How to Set Up a Home Theater System : Connecting a DVD Player to a Home Theater

Hello, I’m Reggie Hayes here with Expert Village.
It’s starting to get a little hot in here. I want to go ahead and make a point right
now, this is why it’s important to watch all these series before you go and try to build
your own home theater system, I encourage you to watch really all these clips that are
associated with this series. For demonstration purposes, these components have been unplugged.
This is our stereo receiver from earlier, this is our DVD player. If you will notice,
our stereo system has a lot of components underneath it right here. It has breather
holes on it, and those are very, very important that this machine be able to dissipate its’
heat. So, I have the DVD player stacked on top of it to show you how to hook it up. Don’t
do this when it’s in operation mode, and even when you put it into your entertainment center
cabinet, you’re going to want to make sure that you allow breather holes both in the
top and the sides as well so that it can breathe. You’ll want at least one to two inches around
the component, if it has breather holes. Our DVD player is very basic, and it doesn’t need
breather holes, but our stereo is much bigger, and it requires it. Okay, so let’s hook up
a DVD player. Now, a DVD player is just an output device, it does not need to take any
audio or video into the player, not if it’s a player. Now if it’s a recorder, that’s a
whole other ballgame. But right here, you can see, this DVD player has, as we stated
earlier, your basic video, which is your composite video, going up a level is your “S” video,
and going up another level is your high definition component cables. Newer DVD players are also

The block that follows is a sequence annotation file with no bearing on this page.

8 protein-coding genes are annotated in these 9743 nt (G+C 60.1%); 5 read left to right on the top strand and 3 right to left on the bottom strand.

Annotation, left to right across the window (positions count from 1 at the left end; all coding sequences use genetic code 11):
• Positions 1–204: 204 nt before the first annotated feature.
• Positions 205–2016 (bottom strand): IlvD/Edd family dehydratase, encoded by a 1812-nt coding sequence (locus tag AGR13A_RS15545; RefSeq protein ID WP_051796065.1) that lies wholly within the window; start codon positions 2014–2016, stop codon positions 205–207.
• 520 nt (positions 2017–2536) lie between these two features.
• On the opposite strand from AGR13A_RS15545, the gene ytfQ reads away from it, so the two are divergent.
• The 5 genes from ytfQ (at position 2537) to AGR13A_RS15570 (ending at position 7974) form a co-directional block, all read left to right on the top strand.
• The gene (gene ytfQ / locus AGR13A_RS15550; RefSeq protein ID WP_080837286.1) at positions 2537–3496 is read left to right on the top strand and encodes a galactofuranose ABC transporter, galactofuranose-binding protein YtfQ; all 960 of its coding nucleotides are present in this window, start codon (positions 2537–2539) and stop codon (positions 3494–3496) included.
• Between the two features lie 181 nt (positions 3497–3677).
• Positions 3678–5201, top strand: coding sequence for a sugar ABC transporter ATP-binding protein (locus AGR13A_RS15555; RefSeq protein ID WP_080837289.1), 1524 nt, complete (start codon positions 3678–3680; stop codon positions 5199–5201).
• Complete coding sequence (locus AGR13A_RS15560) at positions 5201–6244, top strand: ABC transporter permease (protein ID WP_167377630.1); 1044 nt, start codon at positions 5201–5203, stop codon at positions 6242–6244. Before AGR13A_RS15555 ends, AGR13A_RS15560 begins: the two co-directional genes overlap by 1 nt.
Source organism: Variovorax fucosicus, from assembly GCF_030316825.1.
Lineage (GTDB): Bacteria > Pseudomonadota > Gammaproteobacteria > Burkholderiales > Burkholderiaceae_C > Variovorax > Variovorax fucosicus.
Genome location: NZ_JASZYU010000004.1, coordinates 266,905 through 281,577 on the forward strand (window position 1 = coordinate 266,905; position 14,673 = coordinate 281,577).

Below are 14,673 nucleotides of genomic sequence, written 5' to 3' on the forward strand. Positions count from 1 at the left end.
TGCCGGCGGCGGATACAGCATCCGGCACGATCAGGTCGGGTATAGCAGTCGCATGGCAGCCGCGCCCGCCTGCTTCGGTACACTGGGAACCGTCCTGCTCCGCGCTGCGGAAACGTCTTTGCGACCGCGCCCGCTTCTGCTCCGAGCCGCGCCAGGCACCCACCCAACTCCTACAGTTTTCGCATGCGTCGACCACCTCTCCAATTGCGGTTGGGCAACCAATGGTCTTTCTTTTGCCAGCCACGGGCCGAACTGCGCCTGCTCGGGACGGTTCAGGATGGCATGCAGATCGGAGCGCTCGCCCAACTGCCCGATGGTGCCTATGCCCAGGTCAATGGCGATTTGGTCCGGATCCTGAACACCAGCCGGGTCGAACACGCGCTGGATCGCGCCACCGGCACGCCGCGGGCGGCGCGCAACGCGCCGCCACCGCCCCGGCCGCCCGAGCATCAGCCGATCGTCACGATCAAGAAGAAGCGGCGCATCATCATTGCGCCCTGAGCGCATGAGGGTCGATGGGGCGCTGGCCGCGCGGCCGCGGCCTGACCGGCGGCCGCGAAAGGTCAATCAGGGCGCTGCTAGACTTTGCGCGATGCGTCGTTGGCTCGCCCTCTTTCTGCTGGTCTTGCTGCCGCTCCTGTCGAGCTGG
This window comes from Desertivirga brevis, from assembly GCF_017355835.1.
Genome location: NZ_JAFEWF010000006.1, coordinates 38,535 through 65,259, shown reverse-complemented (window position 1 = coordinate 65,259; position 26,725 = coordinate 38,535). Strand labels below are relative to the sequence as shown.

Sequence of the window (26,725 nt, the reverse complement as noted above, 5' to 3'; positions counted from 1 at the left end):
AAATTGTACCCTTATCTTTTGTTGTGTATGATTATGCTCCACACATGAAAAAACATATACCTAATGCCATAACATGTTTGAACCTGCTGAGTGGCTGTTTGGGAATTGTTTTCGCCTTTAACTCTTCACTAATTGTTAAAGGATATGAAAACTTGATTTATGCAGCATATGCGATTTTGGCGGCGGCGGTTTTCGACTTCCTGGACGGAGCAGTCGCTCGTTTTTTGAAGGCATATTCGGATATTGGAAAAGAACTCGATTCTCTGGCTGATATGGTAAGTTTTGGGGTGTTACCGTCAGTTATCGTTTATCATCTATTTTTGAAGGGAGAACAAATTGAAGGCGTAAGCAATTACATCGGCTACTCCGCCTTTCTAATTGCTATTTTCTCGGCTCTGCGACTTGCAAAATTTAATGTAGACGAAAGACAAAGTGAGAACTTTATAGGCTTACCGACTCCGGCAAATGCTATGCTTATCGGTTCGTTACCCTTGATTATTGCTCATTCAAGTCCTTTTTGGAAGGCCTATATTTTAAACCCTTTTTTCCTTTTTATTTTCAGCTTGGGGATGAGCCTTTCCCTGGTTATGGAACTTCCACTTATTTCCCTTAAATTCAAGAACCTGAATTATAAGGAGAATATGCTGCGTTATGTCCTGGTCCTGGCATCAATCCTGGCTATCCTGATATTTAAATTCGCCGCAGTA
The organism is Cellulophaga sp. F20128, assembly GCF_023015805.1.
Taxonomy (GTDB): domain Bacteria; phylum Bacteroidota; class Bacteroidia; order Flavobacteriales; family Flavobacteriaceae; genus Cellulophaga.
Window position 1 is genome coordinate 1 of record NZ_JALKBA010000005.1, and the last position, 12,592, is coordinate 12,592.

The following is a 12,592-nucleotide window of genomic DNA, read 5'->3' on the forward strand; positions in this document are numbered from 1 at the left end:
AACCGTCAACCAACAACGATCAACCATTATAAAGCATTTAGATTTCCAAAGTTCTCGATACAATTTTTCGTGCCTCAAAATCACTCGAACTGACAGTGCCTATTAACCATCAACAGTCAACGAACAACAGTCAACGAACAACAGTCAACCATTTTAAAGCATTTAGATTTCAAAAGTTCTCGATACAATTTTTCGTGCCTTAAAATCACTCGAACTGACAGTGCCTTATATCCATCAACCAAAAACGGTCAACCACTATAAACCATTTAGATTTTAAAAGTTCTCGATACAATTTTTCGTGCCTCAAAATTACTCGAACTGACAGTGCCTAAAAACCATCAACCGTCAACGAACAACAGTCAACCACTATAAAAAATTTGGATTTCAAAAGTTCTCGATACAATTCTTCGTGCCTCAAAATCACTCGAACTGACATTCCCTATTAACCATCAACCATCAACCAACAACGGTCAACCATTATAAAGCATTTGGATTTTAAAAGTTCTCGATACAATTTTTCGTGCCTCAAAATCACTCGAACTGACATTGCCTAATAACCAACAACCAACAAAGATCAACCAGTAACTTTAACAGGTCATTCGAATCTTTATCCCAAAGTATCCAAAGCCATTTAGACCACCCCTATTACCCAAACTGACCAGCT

going to offer HDMI. Over here on the audio, you can see it has digital coax, which is
a digital audio form, and it also has optical, which is going to be fiber optic, they’re
also called toslink connectors. It uses rays of light to interpret the audio signals, or
to send out the audio signals in this case. So, these are really simple to hook up. They’re
very, very easy. If you have a basic TV, you’re just going to use the three right here, the
yellow, the white, and the red, or maybe the “S” video to get a little better picture quality.
But we’re going for a nice elaborate home theater system, so we have our little toslink
cable right here. These are kind of expensive, especially this particular brand right here,
these are THX certified, and we’ll get into that later, but it uses light through these
little tubes right here. So basically what you do, they’re both the same ends, you just
connect it right here, it will only go in one certain way, and it snaps in. Now, (I’ll
move it out of the way so you can see here), the bottom stereo receiver does just that
– it receives the audio, and in this one, also the video. So we’ve got two optical inputs
right here, so we’ll go with optical one. We’ll be able to set up all the receiver later
on. Now, next is our video. And since we have a 27″ tube type TV, it’s not high definition,
so the best we can get out of it is “S” video. So we’ll go with the “S” video out right here,
and our stereo has “S” video inputs as well right here at the bottom. And it’s conveniently
labeled DVD, so we’ll just plug it in. And, voila! Our DVD player is ready to go. We have
video and we have audio. And that’s really all we need for a DVD player.

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